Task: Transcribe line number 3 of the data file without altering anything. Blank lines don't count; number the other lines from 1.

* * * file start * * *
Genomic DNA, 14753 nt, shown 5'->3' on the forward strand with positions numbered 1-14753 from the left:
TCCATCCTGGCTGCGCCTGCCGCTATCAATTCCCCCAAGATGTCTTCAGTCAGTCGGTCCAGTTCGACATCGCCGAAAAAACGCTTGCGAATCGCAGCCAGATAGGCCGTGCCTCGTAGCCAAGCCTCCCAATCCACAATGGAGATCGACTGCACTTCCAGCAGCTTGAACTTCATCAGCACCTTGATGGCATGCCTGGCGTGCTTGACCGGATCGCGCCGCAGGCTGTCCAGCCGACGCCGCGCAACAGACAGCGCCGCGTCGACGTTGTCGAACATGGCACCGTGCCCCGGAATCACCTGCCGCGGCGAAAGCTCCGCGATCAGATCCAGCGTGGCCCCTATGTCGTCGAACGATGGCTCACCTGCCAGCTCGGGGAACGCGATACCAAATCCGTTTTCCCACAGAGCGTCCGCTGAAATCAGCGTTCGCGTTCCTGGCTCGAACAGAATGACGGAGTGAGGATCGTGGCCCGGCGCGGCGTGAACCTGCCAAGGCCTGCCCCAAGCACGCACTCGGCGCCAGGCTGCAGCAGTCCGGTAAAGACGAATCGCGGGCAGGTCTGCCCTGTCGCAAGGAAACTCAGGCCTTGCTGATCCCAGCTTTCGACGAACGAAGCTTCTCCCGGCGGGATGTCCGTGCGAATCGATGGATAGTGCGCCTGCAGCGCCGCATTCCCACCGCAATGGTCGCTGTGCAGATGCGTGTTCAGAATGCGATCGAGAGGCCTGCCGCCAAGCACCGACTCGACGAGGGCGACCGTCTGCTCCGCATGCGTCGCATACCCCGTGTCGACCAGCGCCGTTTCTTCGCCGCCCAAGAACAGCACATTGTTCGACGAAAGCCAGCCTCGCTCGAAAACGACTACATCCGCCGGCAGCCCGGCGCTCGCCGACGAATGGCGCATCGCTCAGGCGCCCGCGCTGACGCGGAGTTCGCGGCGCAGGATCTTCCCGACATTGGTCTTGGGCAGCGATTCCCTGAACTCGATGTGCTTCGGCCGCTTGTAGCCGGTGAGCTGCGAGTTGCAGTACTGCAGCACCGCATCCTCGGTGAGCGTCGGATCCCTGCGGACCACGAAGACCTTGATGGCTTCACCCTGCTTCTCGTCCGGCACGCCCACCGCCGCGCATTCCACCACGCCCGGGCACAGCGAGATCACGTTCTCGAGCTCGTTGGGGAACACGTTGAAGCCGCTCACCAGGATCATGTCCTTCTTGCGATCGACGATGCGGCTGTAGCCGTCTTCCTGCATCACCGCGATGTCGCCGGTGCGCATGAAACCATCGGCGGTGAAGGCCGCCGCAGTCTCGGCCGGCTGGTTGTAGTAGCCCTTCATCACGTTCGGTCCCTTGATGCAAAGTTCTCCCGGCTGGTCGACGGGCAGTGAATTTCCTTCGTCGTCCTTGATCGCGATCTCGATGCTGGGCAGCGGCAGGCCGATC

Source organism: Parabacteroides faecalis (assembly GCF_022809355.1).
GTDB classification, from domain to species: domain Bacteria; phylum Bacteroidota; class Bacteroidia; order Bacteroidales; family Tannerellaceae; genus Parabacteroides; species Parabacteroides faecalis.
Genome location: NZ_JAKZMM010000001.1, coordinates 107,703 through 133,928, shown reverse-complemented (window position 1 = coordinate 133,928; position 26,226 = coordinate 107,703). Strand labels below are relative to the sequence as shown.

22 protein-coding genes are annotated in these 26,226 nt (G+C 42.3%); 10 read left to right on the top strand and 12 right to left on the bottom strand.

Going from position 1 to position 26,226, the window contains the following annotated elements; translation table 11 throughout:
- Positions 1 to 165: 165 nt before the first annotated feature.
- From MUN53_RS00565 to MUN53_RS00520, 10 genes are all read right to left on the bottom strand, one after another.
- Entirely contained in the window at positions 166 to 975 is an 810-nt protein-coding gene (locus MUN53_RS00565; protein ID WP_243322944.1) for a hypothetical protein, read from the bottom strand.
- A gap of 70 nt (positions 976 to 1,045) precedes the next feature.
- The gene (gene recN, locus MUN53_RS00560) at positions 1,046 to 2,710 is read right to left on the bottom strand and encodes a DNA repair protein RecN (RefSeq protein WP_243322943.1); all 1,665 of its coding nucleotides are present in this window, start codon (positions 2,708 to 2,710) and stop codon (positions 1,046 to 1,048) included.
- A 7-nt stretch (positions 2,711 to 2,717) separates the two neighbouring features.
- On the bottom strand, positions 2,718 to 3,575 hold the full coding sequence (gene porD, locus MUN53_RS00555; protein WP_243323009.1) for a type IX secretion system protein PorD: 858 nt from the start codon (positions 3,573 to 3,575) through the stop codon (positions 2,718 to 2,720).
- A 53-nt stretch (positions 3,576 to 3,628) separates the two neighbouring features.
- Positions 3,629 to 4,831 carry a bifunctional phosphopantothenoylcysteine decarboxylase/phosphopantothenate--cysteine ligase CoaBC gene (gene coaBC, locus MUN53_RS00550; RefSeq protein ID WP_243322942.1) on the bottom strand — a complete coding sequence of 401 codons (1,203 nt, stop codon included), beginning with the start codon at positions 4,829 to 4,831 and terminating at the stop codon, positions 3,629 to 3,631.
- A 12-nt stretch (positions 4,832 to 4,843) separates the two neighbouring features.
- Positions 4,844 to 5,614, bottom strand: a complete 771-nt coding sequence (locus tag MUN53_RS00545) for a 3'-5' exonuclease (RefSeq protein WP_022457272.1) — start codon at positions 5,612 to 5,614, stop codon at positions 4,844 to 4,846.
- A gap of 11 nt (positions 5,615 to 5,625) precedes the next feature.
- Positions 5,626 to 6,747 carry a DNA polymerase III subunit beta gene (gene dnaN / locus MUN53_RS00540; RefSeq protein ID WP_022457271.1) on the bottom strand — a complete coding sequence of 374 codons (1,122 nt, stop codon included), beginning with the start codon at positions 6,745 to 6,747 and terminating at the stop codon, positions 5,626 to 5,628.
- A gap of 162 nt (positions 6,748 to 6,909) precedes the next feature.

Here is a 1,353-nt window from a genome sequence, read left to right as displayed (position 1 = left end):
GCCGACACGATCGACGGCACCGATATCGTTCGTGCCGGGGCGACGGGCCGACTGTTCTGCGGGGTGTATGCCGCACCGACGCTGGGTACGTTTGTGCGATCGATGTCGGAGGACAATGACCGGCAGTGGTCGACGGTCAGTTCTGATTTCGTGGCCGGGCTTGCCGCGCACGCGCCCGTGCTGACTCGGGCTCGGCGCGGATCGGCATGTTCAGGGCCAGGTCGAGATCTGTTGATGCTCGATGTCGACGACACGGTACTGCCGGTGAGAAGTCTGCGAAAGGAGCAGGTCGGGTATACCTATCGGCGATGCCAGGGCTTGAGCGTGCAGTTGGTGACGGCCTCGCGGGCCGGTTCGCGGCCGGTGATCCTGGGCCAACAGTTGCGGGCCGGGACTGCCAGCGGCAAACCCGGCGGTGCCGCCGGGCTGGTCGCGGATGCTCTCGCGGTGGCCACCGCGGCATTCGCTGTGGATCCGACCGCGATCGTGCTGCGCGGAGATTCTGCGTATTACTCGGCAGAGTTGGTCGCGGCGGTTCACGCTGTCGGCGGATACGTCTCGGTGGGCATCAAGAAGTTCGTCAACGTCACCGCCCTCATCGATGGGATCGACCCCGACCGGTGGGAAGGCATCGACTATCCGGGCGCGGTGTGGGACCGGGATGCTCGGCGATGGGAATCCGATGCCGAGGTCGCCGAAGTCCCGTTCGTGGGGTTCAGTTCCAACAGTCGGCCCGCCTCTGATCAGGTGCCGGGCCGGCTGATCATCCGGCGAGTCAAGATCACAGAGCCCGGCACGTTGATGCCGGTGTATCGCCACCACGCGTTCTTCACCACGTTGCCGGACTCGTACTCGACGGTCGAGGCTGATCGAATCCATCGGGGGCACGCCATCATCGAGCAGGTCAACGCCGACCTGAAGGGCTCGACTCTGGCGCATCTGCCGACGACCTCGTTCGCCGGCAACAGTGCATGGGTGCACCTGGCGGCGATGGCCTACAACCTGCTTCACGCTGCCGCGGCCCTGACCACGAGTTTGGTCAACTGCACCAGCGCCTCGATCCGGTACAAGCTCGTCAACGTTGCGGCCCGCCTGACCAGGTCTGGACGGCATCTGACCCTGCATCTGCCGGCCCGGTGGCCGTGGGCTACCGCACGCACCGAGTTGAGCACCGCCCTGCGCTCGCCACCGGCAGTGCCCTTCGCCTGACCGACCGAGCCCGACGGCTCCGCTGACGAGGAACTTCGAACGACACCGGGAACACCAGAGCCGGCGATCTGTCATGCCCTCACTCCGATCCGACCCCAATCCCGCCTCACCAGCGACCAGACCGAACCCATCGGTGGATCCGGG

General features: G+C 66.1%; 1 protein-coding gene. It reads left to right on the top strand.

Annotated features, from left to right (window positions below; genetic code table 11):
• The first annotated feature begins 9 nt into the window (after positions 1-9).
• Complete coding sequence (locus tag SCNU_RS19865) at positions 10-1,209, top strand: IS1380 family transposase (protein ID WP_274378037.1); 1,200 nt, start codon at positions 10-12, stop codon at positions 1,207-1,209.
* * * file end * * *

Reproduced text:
Source organism: Parabacteroides faecalis (assembly GCF_022809355.1).